After doing a great deal of research into how to help my dogs, I came to realise some harsh truths. If you are reading this as the owner of a dog with poor social skills, you will most likely need to realise these truths aswell. The number one thing I came to learn in my research was that in 99.9% of cases, the problem is with how you interact with your dog, not with the dog itself. I.e. my dogs problems were my fault, not theirs.

Some of the main mistakes I came to realise I had been making, included:

  1. Letting my dogs lead (e.g. walking infront of me on the leash, going through doors before me, jumping out of the car before I say so)
  2. Letting Peppa in particular run wild off leash and pull on leash, because I didn’t want to crush her spirit and enjoyment by forcing her to walk calmly
  3. I became nervous and tense when another dog approached, which was communicated through the tension on the lead
  4. I got angry and frustrated when we had an altercation with another dog, adding to their stress and negative experience
  5. I used verbal expression to try and communicate with my dogs that what they were doing was wrong (um, hello? Dogs don’t communicate with words…)
  6. I encouraged hyperactivity by revving up the dogs before going on walks (e.g “shall we go for a walk?! Walkies Pep! Come on then!”)
  7. and many, many more

The Solutions (yes, plural)

  1. Understand the pack dynamic, and block negative communications. Your pack is your entire family, not just your dogs. Through experience training Peppa, I noticed that she was a lot more attentive and less reactive when JR was absent, as she was not able to react to his protective behaviour. This absence helped to block her from going into an anxious state of mind. I therefore began walking twice a day, once with Peppa on her own for training, and then again with JR once she was tired ( and consequentially less reactive). Training her to stay calm, mean JR did not get protective, etc. etc.
  2. Teaching respect on the leash. Your dog should never walk in front of you. Once they are in front, you loose power and are holding them back from what they want to get at, rather than walking together as a pack. Teaching them to walk to heal was key to building respect and Peppa’s confidence. Contrary to my previous ideas, the extra structure/discipline actually made her so much happier, as she finally understood what I wanted, and how to make me happy.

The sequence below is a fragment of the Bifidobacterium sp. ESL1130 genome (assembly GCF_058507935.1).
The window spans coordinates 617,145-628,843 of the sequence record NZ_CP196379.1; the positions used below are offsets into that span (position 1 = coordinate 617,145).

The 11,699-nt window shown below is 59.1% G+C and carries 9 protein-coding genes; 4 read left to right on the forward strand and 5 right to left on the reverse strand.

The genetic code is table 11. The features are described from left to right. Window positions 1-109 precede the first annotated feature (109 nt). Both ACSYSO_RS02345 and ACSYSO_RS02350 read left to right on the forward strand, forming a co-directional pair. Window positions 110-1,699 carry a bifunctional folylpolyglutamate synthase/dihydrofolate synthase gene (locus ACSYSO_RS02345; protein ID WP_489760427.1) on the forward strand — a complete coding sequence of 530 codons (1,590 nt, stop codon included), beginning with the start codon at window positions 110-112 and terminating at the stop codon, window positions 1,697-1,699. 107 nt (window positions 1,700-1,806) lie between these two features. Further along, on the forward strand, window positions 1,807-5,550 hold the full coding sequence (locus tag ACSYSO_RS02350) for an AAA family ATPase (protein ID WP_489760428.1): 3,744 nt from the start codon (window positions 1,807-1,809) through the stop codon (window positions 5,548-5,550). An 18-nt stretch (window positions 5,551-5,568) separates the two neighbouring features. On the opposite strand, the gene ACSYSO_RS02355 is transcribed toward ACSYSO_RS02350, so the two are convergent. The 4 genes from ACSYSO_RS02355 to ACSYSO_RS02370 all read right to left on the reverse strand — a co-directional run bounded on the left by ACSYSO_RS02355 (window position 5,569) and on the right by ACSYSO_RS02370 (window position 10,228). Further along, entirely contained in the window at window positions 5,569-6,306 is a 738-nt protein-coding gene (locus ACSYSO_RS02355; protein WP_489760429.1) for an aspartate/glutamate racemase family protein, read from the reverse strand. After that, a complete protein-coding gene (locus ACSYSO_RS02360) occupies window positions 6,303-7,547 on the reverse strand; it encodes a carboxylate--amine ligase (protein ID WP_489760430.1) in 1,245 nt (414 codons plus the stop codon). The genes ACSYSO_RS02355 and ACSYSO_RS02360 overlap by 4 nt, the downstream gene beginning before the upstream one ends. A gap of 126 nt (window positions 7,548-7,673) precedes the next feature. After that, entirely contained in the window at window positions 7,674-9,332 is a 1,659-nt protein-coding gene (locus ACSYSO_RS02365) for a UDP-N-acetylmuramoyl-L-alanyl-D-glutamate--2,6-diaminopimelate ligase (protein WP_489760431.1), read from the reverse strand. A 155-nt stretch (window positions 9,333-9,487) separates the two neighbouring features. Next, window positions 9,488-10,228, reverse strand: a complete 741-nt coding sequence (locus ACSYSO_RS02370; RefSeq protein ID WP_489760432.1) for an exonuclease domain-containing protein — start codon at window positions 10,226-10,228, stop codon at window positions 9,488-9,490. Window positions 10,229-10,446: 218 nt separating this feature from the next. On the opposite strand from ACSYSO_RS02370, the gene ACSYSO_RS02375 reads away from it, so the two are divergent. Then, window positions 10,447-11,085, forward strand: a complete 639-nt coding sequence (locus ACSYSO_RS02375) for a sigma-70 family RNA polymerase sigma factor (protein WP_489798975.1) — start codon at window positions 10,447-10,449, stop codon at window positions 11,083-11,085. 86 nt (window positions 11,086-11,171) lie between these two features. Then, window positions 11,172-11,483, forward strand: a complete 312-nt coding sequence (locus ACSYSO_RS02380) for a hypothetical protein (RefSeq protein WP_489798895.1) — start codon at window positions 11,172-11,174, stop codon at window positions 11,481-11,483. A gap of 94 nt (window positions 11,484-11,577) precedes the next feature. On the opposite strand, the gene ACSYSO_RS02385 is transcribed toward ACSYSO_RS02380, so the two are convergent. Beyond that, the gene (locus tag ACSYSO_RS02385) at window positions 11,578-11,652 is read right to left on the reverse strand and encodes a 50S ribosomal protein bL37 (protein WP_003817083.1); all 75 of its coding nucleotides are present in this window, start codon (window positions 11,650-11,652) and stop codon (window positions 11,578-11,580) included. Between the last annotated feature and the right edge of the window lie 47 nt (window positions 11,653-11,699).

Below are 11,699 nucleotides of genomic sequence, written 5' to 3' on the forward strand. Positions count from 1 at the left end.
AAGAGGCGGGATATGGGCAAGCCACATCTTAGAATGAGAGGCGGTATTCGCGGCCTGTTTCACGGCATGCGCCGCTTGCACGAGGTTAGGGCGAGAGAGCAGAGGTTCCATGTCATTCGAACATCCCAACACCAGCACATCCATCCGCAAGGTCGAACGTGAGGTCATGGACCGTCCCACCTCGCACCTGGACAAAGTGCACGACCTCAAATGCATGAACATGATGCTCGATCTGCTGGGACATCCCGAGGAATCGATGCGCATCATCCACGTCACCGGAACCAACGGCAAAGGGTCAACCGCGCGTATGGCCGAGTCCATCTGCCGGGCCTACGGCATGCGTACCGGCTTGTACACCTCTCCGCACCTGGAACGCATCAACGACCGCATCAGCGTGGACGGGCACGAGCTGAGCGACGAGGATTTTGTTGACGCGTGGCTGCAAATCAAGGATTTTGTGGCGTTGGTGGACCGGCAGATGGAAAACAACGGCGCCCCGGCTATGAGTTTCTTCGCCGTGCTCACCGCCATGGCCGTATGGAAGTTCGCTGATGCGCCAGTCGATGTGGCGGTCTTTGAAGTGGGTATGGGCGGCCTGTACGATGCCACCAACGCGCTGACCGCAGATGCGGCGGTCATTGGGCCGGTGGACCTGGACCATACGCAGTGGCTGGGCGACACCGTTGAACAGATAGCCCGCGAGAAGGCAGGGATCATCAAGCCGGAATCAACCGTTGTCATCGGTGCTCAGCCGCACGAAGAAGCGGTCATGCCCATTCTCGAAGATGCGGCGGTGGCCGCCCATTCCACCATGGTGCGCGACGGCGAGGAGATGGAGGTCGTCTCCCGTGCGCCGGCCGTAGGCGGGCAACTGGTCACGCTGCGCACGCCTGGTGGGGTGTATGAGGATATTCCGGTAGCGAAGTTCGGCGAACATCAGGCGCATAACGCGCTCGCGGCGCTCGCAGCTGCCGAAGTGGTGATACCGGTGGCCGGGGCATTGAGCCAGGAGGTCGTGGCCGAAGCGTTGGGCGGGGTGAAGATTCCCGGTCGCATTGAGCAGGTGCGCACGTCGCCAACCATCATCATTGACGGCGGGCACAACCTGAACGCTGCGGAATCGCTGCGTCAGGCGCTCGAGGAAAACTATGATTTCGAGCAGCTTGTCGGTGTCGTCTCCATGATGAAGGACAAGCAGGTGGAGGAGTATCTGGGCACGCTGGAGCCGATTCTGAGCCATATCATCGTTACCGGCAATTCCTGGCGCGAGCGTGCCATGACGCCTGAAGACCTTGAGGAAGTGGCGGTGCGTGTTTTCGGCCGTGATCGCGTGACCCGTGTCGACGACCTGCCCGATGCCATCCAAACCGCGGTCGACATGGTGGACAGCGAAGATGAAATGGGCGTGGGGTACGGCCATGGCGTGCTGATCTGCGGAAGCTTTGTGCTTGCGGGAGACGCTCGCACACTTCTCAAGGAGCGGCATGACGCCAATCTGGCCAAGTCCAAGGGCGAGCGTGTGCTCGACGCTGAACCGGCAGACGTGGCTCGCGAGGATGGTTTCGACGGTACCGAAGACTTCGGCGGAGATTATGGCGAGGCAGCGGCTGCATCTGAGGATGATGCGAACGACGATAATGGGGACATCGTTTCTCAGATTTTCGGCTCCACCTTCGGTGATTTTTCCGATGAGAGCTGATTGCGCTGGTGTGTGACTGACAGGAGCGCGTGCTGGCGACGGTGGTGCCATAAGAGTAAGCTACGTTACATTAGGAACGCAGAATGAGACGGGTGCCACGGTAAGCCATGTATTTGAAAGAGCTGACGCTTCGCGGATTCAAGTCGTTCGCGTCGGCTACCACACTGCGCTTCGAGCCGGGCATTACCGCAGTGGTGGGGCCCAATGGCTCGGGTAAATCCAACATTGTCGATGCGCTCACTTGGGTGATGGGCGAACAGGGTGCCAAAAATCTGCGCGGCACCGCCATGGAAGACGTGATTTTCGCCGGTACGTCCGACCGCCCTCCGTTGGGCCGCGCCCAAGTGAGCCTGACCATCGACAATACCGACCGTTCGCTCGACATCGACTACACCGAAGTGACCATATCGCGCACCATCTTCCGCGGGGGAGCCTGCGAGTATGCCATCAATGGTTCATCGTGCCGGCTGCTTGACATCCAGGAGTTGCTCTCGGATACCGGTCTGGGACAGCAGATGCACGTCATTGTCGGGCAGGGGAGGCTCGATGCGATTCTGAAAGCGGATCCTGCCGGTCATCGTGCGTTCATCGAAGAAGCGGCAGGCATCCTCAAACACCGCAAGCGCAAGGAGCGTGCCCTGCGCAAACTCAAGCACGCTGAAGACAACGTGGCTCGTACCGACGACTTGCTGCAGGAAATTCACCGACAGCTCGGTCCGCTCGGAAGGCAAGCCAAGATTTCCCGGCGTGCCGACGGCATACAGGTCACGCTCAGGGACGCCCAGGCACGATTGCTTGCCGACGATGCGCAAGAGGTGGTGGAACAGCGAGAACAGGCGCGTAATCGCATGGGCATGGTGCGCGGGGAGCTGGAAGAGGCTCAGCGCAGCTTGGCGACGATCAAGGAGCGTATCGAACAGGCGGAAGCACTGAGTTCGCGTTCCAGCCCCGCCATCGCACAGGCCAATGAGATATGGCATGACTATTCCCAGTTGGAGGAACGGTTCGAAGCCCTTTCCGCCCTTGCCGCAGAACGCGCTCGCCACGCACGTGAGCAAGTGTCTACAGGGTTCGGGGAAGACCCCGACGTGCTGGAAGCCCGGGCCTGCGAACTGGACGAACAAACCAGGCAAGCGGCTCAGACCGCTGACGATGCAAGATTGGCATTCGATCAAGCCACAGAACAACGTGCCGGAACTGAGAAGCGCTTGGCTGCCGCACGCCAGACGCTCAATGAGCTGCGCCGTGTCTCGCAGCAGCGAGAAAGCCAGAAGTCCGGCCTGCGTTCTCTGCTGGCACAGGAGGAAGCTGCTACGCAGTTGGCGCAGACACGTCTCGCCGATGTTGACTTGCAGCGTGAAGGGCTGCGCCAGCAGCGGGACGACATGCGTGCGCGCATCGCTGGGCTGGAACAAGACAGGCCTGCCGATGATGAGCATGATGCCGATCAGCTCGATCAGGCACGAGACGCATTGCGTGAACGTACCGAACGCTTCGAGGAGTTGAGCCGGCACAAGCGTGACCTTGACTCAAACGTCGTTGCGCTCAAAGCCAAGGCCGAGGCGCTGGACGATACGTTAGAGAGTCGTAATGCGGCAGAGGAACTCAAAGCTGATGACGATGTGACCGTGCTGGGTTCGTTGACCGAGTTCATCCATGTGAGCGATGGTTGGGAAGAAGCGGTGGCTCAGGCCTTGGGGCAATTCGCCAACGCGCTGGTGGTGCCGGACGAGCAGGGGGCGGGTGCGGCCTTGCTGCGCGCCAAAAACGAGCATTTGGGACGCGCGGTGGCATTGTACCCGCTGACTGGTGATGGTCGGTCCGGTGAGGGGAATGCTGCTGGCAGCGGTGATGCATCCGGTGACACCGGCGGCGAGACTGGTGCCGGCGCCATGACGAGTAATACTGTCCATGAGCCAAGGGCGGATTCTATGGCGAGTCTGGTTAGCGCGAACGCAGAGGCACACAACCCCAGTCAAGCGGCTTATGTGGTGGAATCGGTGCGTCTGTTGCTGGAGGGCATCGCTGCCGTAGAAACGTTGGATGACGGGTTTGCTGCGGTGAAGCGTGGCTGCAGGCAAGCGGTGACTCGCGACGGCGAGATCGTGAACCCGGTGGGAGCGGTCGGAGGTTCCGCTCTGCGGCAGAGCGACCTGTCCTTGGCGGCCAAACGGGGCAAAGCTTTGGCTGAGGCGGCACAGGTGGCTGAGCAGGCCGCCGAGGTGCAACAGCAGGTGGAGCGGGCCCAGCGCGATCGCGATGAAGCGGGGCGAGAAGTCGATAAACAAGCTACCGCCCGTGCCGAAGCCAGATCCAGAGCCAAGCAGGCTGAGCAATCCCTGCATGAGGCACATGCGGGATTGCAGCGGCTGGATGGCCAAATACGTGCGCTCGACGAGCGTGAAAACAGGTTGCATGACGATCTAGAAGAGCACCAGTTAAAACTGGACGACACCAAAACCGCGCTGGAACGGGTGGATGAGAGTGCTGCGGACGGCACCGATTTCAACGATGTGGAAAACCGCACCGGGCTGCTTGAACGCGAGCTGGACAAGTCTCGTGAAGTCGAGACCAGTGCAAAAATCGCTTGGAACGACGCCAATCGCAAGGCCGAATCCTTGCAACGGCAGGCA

3. Do not put on the lead, or leave the house, until all dogs are completely calm. Please note, calm does not mean sitting up straight, with an alert look on their face, waiting in anticipation. Just because your dog is stationary, that doesn’t mean they are calm. Wait until they are fully relaxed to put on the lead. This may add an extra 5 minutes, or even an extra 15 initially, to your pre-walk ritual, but as they learn what you want, it will soon become instantaneous. If you begin the walk calm, it will be easier to keep that state of mind, rather than trying to create it in a world of distractions.
  4. Expose your dog(s) to other dogs frequently, and intercept negative behaviour early. This bit is hard for people with unsocial dogs, especially when they are bigger, more powerful breeds. But I genuinely believe that exposure, and the creation of positive memories with other dogs is essential to them becoming more social. The number one thing which changed the game for Peppa’s behaviour was employing the techniques of Cesar Milan (i.e The Dog Whisperer, check him out), and giving a short sharp correction before her anxiety was able to escalate, either in the form of a yank sideways on the leash, or a “touch” to snap the brain out of its train of thought. This absolutely is not intended to hurt the dog, it merely creates a distraction and allows you to regain control over the dogs attention